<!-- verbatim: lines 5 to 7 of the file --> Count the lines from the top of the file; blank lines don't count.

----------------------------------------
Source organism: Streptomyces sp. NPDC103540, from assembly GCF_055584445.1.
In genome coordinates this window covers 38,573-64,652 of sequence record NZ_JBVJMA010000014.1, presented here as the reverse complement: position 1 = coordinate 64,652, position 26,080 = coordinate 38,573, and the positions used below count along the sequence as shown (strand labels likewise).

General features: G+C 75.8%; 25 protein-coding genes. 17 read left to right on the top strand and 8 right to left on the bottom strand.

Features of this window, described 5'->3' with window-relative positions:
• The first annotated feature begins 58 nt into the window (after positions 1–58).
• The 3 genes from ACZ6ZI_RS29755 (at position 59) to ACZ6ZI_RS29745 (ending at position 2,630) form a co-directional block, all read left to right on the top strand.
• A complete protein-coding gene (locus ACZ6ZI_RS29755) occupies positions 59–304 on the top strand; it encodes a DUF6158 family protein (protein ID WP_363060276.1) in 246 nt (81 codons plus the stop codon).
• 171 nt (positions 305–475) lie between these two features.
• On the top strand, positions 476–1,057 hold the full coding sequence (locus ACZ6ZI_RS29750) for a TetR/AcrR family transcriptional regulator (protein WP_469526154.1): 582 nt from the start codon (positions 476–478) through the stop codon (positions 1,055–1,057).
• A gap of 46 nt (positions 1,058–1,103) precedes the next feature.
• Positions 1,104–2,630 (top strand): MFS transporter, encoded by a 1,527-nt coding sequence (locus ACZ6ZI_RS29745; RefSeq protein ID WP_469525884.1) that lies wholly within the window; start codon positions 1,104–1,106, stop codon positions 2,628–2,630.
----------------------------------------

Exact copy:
• The first annotated feature begins 58 nt into the window (after positions 1–58).
• The 3 genes from ACZ6ZI_RS29755 (at position 59) to ACZ6ZI_RS29745 (ending at position 2,630) form a co-directional block, all read left to right on the top strand.
• A complete protein-coding gene (locus ACZ6ZI_RS29755) occupies positions 59–304 on the top strand; it encodes a DUF6158 family protein (protein ID WP_363060276.1) in 246 nt (81 codons plus the stop codon).